2020 has been a year like no other. In just a few months' time, businesses have transformed and have accelerated their efforts to migrate to the cloud. Following ourannouncementof Azure VMware Solution (AVS) last year, we have been helping customers accelerate this move to cloud by providing an easy lift and shift migration. Albeit customers love the same operational experience for VMware workloads and use familiar VMware technologies like vCenter, NSX Manager, HCX etc. in AVS, they also want to leverage security integrations that they have invested in for years. Below are a few common questions that we get from customers around this topic.
How can they use the same firewalls/tools that they have been using for years?
How do they maintain the same security posture?
How can they use the same firewall for both Azure and VMware workloads in AVS?
In this blog series, we plan to discuss native security options, 3rdparty firewall integration with AVS along with a deep dive into configuration details. First in the series, this blog would summarize the security options available at your disposal.
Let’s start with the built-in security capabilities that you can leverage in AVS.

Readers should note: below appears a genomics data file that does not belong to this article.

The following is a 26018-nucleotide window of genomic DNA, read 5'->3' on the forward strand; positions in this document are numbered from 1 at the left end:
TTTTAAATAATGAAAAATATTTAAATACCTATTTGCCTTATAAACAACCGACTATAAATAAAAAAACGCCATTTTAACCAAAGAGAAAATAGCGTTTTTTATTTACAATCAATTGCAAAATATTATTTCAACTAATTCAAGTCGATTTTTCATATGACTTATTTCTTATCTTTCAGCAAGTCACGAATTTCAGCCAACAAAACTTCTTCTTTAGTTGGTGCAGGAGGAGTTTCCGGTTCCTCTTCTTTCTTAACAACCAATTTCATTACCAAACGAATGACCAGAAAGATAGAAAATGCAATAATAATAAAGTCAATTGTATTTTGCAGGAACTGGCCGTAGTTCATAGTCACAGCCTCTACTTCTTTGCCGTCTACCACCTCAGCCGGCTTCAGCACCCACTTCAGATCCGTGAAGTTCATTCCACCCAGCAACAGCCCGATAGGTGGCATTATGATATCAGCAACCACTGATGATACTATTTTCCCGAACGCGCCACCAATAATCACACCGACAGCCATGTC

Built-in security/firewall with VMware NSX-T - VMware NSX-T is the default networking stack in AVS and it provides out-of-box security features that you can use to protect your workloads. Following are the capabilities that you can leverage.
Distributed Firewall (DFW) -A stateful L3-L7 firewall that powers micro-segmentation and runs on your ESXi hosts in your AVS private cloud. DFW rules are enforced on the vNIC level of a VM workload and what that means is that the traffic is either allowed or dropped on the vNIC level based on the rule you defined. So, there is no more hair-pinning that traffic through a centralized or perimeter firewall. From a feature standpoint, it's rich and allows you to define security rules using network or application constructs. You could group the workloads using static (IPSet/NSX constructs like Segment etc.) or dynamic membership (VM tags, guest OS etc.). Even when you have a perimeter firewall, you should secure your East-West traffic.